The push-button light brick seems to be popular with Lego at the moment, and included in quite a few sets.

I'd like to find a way of being able to operate it remotely, so that I can include the lights within a Cityscape and switch them all on and off easily.

The button obviously can be connected to a technic axle, but is there a simple way of motorising an on/off push?

(I know I could alternatively use the PF lights, but they don't always seem to be as easy to use in place)

  • 3
    Will all the lights be reachable by a mechanical path (i.e. through the hollow buildings) or will some lights be only reachable by a flexible wire (i.e. snaking a cable to them)?
    – pcantin
    Dec 21, 2012 at 14:23
  • Either would be ok, I think - though the cable would probably offer some more flexibility. My main concern is how to engineer the mechanism to press the switch. Dec 28, 2012 at 15:59

3 Answers 3


Yes, the easiest way would be to get the following: a powerfunctions remote control, battery box, moter, ir reciever, and z-motor. The total cost is $36 and you can get all this on LEGO.com except for the z-motor, that part you have to get in a LEGO set as the following: 8052. 8053, 8110, and the LEGO Technic yellow actuator which I can't find the set number of right now. get a 1x4 axle (usually black) put it at the far end of the z-motor and into the light brick. Get another 1x4 axle and put in the other end of the z-motor and into the regular motor, hook the regular motor into the receiver, and the receiver into the battery box. Make sure the remote control and the receiver are in channel 1. Make sure the green light is on, on the battery box. The battery box could stay on for about a week without needing new batteries. flick both of the levers on the remote and the light should turn on. You could also get the rechargeable battery box where it plugs into an outlet and never needs batteries. You could run 32 lights on 1 remote.

  • Do you have any graphics to help understand what you're proposing?
    – pcantin
    Jan 1, 2013 at 20:09
  • So as I understand it, this uses the Linear Actuator - bricklink.com/catalogItem.asp?P=61927c01 - to actually push the light button? Won't there be a problem with the travel of the actuator being much longer than the travel of the light switch button? Jan 2, 2013 at 11:18
  • 3
    Shouldn't be a real issue if it's only the end of its travel, the rest of it can be made before hitting the switch
    – Joubarc
    Jan 2, 2013 at 12:34

I would tend to ignore the fact that there is a Technic cross hole in the light switch. I guess it may be handy in some cases, but frankly it seems easier to me to just push the button with a lever or cam.

To do that, the best part is probably the Technic Cam, possibly two of them side by side. Don't drive it through the center hole but through the one just next to it, that is, the middle one of the three adjacent ones.

Positioning it so that it pushes the switch shouldn't be an issue, but of course you'll also have to motorize it somehow. I guess the easiest would be the new servo motor but you'll need to wait for it to be available separately (should happen during 2013), and of course it takes some space. (If you want to be creative with precision positioning, you could use an old 12v train switch remote too, I guess).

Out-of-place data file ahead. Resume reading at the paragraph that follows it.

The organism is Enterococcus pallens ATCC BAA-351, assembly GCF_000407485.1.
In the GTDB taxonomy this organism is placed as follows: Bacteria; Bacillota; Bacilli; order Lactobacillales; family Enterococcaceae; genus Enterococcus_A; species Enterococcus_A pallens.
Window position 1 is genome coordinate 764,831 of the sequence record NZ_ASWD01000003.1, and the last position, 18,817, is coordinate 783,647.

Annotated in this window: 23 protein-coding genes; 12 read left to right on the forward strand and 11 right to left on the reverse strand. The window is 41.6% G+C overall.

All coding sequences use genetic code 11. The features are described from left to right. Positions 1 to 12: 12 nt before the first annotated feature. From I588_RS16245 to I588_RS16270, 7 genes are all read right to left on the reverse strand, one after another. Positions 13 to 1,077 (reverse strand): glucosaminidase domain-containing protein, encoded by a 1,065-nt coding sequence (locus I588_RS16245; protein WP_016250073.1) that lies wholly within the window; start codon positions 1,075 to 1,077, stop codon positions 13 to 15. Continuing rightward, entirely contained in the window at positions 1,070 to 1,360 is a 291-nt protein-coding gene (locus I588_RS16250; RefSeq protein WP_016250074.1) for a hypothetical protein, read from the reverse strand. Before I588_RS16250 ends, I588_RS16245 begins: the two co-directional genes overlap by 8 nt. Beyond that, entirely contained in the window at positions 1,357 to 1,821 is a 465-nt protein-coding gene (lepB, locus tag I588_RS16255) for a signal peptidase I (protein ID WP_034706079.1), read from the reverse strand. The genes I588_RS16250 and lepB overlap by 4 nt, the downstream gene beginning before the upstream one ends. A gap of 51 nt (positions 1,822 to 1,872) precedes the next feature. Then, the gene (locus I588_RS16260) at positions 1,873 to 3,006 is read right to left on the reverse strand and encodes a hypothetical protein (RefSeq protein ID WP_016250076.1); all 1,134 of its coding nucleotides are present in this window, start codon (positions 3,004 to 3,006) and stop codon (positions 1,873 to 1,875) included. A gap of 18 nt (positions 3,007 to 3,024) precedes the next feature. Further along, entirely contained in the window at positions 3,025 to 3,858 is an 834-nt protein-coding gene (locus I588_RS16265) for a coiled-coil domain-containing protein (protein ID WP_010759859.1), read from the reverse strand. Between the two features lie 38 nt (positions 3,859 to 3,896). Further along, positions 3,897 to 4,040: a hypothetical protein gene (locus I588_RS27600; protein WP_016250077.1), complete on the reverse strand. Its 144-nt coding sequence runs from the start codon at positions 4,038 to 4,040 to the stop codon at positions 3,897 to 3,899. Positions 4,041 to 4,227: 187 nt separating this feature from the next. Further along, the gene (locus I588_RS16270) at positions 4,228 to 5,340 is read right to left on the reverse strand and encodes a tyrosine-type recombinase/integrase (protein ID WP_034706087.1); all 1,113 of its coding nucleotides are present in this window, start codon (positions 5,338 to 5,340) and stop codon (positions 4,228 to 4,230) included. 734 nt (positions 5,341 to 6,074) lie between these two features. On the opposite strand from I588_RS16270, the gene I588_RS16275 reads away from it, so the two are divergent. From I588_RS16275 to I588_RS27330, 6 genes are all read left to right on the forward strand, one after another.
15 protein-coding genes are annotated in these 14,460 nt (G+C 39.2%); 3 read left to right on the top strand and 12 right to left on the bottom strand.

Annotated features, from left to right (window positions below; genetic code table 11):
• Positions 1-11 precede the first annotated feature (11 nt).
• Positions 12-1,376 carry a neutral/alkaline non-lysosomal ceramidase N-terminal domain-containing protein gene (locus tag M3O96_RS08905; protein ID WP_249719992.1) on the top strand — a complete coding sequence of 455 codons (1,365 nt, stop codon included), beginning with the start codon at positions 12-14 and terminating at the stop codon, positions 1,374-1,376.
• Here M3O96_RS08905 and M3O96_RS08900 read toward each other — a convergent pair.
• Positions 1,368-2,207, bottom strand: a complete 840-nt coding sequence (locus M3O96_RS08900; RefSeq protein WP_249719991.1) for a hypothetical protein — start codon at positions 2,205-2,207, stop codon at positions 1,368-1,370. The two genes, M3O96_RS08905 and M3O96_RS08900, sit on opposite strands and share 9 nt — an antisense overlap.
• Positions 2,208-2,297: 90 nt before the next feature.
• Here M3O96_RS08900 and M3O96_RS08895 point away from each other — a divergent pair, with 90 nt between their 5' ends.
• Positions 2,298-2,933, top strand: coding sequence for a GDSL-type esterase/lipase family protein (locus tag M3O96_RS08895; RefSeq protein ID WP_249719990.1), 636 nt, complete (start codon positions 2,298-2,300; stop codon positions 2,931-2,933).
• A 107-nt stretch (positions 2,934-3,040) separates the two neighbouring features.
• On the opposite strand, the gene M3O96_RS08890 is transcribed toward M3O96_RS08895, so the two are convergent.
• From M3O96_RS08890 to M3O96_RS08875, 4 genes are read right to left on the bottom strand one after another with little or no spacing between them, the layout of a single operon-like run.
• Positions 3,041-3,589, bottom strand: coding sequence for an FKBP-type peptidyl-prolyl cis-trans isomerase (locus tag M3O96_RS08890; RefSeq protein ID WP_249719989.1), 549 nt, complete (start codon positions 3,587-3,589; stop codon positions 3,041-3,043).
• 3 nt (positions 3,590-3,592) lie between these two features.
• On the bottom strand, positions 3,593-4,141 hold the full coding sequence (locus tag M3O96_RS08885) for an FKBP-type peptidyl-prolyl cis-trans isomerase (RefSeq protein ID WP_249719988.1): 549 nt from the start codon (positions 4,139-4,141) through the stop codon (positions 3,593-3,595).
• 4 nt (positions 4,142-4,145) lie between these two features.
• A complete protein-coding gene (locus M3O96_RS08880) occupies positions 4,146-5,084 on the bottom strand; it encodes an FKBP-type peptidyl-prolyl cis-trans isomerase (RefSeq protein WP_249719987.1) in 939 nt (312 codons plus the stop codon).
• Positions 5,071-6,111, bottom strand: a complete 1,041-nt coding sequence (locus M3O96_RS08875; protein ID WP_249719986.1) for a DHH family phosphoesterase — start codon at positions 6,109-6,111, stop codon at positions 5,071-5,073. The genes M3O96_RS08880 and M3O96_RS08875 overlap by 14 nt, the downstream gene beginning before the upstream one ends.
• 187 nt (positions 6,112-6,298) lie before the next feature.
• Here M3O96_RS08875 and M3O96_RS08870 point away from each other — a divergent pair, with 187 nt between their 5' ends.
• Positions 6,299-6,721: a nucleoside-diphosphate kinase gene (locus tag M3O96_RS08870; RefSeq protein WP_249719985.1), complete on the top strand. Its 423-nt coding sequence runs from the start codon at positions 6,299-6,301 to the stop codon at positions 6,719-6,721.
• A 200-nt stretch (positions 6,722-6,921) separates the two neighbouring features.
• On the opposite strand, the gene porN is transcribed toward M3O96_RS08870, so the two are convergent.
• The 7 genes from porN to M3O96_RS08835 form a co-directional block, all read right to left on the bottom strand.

Of course, any motor will probably do, but then you'll have to make sure it doesn't turn too fast or it's going to be tricky to hope it stops in the desired position.

Another wacky idea would involve a wormscrew right on a rack, which would slide in or out of position, but I'm not sure it would be that easy. And if you're willing to go that route, a simple actuator is probably easier.

  • Hadn't thought of using the cam - an interesting idea. The motor would have to go pretty slowly (or be geared down) to be able to use it accurately. Or alternatively the servo motor might be easier. Jan 2, 2013 at 11:20
  • Another weird idea: modify your buildings so that, when placed close together, one building pushes on the button of the next building. If you have a row of them, that means you can light them all by squeezing the row on both ends. Granted, maybe it's not such a good idea after all, but you can ponder on the theme. The general idea is to translate the mechanical part so that it's easier to access, and for all buildings at the same time. You could also modify them so that pulling a small wire/rope lights the brick, then tie all ropes together and give one single pull.
    – Joubarc
    Jan 7, 2013 at 15:10

I see that you considered the use of PF Lights, but discounted them as they were difficult to integrate into your models. Maybe you could use the older style 'Electric, Light Brick 1 x 2 with Single Side Light'

Electric, Light Brick 1 x 2 with Single Side Light

This has the obvious advantage of being based on the standard 1 x 2 Brick for ease of integration but is also smaller than the push-button light brick (2 x 3 x 1 1/3) it would replace, and therefore hopefully be easier to fit into the available space in your models. It can be connected using 9v Wires and/or Electric Plates that are available in 1 x 2, 2 x 4 and 2 x 8 sizes. You could then use any of the 9v battery packs or power supplies to control the light.

The link you specified is to the light brick with a yellow light but they are also available in other colours. So for like-for-like replacements you could use a single 'Electric, Light Bulb Cover (Colored Globe)' to tint the light to match the light brick you replace.

  • That's not a bad idea - but I do have a stack of the push button lights, and they seem a lot brighter too. Jan 2, 2013 at 15:18

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